An unsuspecting, disenchanted man finds himself working as a spy in the dangerous, high-stakes world of corporate espionage. Quickly getting way over-his-head, he teams up with a mysterious femme fatale.
Computer scientist Hannon Fuller has discovered something extremely important. He's about to tell the discovery to his colleague, Douglas Hall, but knowing someone is after him, the old man... See full summary »
Hoping for a more exciting life than the suburban drawl he currently inhabits, nerdy salary man Morgan Sullivan takes a job as an industrial spy at Digicorp, a global computer corporation. Digicorp assigns him the duty of flying to various conventions around America, recording the speeches that are made. But when Sullivan meets a mysterious woman he begins to realize that his job may not be what it seems, as he descends into a dark underworld of brainwashing and struggles to maintain his own identity. Written by
The character of Virgil C Dunn would appear to be a reference to the Latin poet Virgil, specifically in Dante's Divine Comedy it was Virgil who was the guide the Hell and Purgatory, as a non-Christian he was unable to enter Heaven. See more »
Morgan Sullivan's fake California Driver's License expires on 05-30-03. His birth date is listed as 08-13-65. An actual CDL would expire on the same day as the licensee's birth date. Even the cheapest of fake ID's wouldn't overlook this important point. See more »
Requires major belief suspension but is engaging, slick and quite exciting
Morgan Sullivan is a businessman who, rather than work for his father-in-law, takes a strange job working as a corporate spy for a company called Digicore. His assignments are simple and boring; attend a conference and use a covert device to transmit the speeches back to HQ. At one conference he meets a mysterious woman called Rita and flirts with her. On his flights and during his sleep he is bothered by vivid dreams and voices in his head; he thinks nothing of it but then his next meeting with Rita reveals something much more sinister than the basic assignments he thought he was getting and he soon finds himself in deep.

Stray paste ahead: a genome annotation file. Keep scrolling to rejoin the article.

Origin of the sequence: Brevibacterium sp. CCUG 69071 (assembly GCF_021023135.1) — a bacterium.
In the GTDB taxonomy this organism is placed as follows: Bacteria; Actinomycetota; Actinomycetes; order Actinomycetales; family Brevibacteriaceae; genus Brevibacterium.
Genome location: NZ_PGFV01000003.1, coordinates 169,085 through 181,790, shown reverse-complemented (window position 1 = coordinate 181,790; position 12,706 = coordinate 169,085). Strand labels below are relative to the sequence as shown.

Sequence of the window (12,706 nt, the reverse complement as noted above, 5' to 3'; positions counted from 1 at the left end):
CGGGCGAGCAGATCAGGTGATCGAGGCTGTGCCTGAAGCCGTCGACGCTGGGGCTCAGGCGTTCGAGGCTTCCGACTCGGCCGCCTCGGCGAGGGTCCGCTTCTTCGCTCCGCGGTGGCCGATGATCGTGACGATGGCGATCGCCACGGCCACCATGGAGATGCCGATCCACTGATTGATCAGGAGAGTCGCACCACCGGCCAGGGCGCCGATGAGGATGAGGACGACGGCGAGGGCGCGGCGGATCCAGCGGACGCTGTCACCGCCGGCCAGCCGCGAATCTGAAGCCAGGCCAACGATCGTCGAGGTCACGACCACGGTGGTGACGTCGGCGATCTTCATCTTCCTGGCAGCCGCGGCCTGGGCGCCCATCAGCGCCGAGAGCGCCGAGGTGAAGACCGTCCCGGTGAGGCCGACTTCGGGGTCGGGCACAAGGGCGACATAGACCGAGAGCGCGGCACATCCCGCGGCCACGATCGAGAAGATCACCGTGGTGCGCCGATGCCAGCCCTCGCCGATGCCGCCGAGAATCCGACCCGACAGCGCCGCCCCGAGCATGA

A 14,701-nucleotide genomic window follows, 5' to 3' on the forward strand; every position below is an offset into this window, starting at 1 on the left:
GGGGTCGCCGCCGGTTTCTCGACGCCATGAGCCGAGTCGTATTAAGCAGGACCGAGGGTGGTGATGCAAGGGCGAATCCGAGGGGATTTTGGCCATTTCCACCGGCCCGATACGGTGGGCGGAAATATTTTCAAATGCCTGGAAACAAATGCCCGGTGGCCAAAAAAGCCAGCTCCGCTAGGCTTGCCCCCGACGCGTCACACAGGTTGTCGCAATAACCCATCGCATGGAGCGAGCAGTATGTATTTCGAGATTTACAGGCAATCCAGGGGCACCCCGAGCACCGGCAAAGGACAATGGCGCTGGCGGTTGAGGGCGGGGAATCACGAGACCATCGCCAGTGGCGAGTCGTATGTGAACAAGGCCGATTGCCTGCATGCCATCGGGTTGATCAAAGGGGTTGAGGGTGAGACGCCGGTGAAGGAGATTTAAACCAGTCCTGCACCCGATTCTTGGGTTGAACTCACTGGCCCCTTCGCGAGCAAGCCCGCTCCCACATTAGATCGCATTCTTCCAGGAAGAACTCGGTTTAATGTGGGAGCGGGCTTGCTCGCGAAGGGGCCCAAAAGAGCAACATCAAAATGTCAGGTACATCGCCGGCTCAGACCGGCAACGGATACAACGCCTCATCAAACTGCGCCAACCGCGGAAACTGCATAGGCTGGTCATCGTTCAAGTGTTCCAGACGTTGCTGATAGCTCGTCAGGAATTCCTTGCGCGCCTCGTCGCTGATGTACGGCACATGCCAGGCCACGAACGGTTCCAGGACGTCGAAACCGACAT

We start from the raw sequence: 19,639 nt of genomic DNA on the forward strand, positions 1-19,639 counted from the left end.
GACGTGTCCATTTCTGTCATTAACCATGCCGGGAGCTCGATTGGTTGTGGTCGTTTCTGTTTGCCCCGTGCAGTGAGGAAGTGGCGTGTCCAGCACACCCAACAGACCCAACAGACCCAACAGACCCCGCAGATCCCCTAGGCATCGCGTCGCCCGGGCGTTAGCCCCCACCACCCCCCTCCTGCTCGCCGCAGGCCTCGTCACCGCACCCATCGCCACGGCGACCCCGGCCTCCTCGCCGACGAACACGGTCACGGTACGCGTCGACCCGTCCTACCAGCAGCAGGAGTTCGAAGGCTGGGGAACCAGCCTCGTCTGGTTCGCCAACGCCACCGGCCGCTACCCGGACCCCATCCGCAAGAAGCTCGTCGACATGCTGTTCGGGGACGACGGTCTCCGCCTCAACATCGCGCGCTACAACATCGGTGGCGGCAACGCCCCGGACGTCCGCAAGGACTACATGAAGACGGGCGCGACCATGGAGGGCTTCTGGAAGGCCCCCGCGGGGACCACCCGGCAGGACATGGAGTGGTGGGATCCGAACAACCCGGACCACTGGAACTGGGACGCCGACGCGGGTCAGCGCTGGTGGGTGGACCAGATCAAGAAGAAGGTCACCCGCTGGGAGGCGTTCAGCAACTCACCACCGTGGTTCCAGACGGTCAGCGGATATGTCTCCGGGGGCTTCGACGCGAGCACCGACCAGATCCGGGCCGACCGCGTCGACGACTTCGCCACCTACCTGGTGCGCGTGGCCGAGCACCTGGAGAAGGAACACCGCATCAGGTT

I had never heard of this film at all before watching it, nor did I even know anything about it whatsoever and I only ended up watching it because I had FilmFour free one weekend and this was one of the few films that they showed that was worth seeing. I'm glad I came to it with nothing because I found myself engaged from the start and the twisty plot was great fun even if the final five minutes could never have hoped to have delivered above and beyond what had come before. There are those that complain about the ending being "terrible" are perhaps being too harsh although I will acknowledge that it is a bit too tidy for its own good. The plot requires a lot of suspension of belief (and I mean a lot) but once you get into it it moves along really well and does keep you watching to see where it goes. It is helped by the way that it starts out in a "normal" world that many of us will relate to boring business presentations and conferences that you wonder why you bothered. If you can keep up with it from here on then it is enjoyable even if logic and sense.
Visually the film really works even if the budget constraints are clear here and there. Director Natali injects a lot of style and imagination into it and also delivers a real sense of urgency and paranoia that helps the material work. The cast are a mixed bunch, although in this sort of film the characters tend not to be that well developed in all parts. Northam takes the lead role and does it well, making his character a drag little everyman but also convincingly changing him gradually across the film. Lucy Liu is not as good; she is a bit flat but fortunately she has limited screen time and was only what I'd call really bad one time. The support cast are all OK, delivering the required mix of the ordinary and the sinister to good effect even if they are all pretty straightforward.
Overall this is a nice little thriller in the style of things like Usual Suspects, Memento and the like. You do need to suspend belief and, if you can, it is enjoyably twisty and slick and is pretty exciting. Of course if you dislike the genre (the sort that has to keep moving for fear of getting caught by its own lack of logic) then you'll hate it but everyone else should at least get a fun 90 minutes from it.
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